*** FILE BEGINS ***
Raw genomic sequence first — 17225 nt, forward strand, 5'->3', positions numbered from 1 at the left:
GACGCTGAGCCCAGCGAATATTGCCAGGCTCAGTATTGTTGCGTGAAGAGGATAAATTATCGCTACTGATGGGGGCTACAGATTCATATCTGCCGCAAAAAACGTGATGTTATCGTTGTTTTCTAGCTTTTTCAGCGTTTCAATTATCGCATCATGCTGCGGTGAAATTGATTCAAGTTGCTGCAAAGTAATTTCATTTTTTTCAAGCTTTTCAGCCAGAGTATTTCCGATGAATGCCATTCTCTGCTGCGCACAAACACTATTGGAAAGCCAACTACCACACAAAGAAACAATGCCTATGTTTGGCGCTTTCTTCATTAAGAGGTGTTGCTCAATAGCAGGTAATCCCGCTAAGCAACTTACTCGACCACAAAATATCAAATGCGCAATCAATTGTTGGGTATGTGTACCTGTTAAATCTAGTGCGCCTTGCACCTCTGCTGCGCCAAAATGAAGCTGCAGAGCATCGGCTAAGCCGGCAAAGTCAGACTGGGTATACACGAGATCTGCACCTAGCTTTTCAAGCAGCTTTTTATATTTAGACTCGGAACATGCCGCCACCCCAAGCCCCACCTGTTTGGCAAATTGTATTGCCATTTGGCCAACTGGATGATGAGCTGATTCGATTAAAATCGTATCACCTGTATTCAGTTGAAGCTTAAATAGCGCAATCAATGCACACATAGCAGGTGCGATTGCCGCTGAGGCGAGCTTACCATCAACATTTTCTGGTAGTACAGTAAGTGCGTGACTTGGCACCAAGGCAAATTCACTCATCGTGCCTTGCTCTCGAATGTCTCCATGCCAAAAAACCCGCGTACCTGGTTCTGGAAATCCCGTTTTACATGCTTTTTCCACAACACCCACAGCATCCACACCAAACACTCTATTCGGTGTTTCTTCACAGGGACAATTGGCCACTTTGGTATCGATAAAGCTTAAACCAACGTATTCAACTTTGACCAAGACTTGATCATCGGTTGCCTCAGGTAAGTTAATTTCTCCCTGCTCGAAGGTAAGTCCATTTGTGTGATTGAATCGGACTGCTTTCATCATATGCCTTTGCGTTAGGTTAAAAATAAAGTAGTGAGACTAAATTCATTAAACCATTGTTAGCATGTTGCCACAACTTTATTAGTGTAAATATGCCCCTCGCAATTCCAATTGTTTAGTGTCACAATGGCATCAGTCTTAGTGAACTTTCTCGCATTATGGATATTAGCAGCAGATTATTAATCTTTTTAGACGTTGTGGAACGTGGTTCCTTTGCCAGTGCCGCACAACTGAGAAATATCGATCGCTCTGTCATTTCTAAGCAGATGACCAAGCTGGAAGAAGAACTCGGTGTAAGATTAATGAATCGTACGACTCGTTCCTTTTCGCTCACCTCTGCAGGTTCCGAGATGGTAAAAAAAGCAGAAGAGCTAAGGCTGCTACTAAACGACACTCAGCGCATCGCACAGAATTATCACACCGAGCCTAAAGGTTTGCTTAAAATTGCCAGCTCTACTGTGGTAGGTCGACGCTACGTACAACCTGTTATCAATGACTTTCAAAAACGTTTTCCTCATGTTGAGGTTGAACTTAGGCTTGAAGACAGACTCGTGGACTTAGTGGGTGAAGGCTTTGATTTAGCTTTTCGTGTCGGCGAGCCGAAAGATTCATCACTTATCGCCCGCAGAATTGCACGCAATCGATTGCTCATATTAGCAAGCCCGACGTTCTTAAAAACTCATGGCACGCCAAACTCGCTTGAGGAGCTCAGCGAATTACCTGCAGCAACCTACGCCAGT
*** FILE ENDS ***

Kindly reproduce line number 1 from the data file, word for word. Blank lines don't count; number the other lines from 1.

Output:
Raw genomic sequence first — 17225 nt, forward strand, 5'->3', positions numbered from 1 at the left: